Ex-senator David Perdue likens social media restrictions to Nazi rule

Georgia governor candidate lost his seat last year to Jewish Democrat Jon Ossoff; was accused of running antisemitic ads during campaign

Republican candidate for Georgia governor former Sen. David Perdue arrives to speak at a campaign stop at the Covington airport Wednesday, Feb. 2, 2022 (AP Photo/John Bazemore, File)
Republican candidate for Georgia governor former Sen. David Perdue arrives to speak at a campaign stop at the Covington airport Wednesday, Feb. 2, 2022 (AP Photo/John Bazemore, File)

JTA — David Perdue, a one-term US senator ousted by a Jewish Democrat a year ago, is now running for governor of his state as the Trump-backed candidate, and like others in that camp, he has taken to comparing aspects of contemporary life to life under Nazi rule.

Perdue was decrying Twitter’s removal of former US president Donald Trump in January 2021. The social media giant cited Trump’s incitement to violence, particularly related to his spurring the rioters who led the insurrection at the US Capitol on Jan. 6, 2021, seeking to overturn Trump’s election loss.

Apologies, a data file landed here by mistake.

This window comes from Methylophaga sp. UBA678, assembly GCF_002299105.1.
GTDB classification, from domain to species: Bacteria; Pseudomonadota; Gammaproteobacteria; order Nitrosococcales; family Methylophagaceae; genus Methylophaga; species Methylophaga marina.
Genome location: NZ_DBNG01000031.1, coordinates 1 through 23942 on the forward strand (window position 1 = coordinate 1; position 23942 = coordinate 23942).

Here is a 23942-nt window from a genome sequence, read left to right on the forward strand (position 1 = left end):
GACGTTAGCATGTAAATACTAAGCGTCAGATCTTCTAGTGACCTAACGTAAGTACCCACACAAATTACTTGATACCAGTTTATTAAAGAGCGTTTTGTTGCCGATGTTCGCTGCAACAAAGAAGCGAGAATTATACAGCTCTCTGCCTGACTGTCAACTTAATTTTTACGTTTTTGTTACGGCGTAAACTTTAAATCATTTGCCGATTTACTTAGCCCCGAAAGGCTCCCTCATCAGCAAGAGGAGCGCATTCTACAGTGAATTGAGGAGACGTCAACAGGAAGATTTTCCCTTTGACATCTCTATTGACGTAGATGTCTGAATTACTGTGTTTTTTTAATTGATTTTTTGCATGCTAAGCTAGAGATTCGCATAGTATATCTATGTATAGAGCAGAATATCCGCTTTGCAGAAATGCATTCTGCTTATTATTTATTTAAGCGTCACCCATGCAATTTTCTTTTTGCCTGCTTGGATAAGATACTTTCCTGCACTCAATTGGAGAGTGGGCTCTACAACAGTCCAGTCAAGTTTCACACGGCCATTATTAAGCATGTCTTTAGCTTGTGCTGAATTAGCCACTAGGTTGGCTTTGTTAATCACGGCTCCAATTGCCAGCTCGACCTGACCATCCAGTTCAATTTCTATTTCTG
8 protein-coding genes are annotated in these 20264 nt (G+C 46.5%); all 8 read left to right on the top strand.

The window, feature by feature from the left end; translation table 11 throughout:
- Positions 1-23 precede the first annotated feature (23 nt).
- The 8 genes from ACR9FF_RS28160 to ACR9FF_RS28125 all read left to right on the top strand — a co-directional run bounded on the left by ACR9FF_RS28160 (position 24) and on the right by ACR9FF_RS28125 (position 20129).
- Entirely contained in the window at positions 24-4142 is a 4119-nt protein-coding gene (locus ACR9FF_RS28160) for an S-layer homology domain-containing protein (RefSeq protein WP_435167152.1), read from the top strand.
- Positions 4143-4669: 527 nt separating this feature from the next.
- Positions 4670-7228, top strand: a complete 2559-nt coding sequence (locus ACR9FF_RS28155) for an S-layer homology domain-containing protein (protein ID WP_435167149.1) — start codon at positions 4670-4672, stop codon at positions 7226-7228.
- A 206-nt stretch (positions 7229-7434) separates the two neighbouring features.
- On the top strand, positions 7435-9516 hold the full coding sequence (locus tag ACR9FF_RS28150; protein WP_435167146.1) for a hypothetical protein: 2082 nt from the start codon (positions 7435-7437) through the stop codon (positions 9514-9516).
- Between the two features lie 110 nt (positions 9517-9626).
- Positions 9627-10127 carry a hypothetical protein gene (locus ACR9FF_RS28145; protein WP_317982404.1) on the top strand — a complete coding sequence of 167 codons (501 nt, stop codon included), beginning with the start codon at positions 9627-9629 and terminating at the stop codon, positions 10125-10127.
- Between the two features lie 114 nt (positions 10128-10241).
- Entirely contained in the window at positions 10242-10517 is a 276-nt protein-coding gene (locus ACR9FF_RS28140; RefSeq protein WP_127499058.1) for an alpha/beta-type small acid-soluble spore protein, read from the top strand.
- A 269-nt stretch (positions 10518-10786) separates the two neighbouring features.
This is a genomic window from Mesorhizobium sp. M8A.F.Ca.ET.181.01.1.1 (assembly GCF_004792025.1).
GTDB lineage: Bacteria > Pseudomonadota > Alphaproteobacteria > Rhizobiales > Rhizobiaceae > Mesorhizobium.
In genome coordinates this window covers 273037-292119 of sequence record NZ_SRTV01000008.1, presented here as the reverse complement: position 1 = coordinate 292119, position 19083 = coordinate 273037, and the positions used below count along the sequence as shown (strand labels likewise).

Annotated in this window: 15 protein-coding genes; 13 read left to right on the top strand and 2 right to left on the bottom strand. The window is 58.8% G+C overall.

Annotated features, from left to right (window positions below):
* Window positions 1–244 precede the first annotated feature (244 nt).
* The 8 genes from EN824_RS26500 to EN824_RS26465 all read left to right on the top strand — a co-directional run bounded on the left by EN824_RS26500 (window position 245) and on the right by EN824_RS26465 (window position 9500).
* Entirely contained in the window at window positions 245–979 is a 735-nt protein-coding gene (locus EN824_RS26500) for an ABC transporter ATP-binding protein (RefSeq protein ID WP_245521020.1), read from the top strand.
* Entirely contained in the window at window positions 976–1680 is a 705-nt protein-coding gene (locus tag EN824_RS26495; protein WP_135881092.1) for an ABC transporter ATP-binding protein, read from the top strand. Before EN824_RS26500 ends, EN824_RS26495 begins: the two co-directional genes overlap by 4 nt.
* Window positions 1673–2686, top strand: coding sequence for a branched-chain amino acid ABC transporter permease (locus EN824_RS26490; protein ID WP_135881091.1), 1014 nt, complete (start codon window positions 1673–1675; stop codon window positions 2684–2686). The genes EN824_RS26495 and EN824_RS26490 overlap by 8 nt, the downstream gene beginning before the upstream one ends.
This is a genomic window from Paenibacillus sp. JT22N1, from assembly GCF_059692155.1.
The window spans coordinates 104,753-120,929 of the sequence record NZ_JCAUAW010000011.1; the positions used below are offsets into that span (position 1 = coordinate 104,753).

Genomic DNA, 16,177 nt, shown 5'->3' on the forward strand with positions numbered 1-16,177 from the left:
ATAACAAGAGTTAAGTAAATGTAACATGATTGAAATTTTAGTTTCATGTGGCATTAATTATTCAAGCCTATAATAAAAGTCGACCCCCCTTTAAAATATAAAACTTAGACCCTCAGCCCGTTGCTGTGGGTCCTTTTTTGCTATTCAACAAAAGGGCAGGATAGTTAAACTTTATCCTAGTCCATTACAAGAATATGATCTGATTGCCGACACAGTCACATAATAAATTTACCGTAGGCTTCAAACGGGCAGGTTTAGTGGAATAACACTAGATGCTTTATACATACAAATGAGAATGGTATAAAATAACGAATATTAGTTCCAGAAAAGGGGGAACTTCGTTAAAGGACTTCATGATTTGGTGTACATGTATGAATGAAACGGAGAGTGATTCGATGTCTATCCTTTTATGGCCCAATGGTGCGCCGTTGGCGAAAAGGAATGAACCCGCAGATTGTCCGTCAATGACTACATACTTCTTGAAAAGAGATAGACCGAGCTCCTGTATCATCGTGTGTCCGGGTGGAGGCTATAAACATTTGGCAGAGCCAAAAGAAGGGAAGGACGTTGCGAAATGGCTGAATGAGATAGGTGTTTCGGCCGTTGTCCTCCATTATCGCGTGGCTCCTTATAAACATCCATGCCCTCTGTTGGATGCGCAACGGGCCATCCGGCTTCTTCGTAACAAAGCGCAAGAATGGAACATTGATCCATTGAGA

Perdue, speaking on a Trump-favored conservative online talk show, “Diamond and Silk,” likened Trump’s removal to some of the most repressive regimes in history.

“When individual citizens lose the right of free voice then we turn into a Germany in 1933 or a Russia in 1919, a Cuba in 1959 or Venezuela today,” he said.

Jewish groups have repeatedly pleaded with many, including a cadre of right-wing Republicans to stop analogizing current events to the Holocaust era. (In 2020, as Trump was running for reelection, some also drew comparisons between his presidency and the rise of fascism in 1930’s Germany.)

The sole Jewish state legislator in Georgia, Democrat Mike Wilensky, told the Atlanta Journal-Constitution that Perdue was out of bounds.

Democratic Senate candidate Jon Ossoff speaks during a campaign rally in Atlanta, Georgia, on December 15, 2020. (JIM WATSON / AFP)

“David Perdue should be ashamed of his comments — he should retract them immediately and apologize to not only Georgia’s Jewish community, but the whole Jewish community,” Wilensky said.

Rabbi Larry Sernovitz, who leads a Reform synagogue in Marietta, a suburb of Atlanta, also decried the comparison, tweeting to Perdue, “I welcome the opportunity to discuss the Holocaust with you. Your analogy is not appropriate and using the Holocaust as a political tool disparages the 6 million innocent Jews that were killed. Let’s talk.” (Sernovitz made history last week by blowing a shofar in Georgia’s legislature.)

Perdue, who lost a Senate election last year to Jon Ossoff, a Jewish Democrat, is now seeking to oust incumbent Republican Gov. Brian Kemp, who infuriated Trump by refusing to invalidate Trump’s loss in the state.

During the campaign, Ossoff accused Perdue of peddling antisemitism by running ads in which Ossoff’s nose was altered to look longer.

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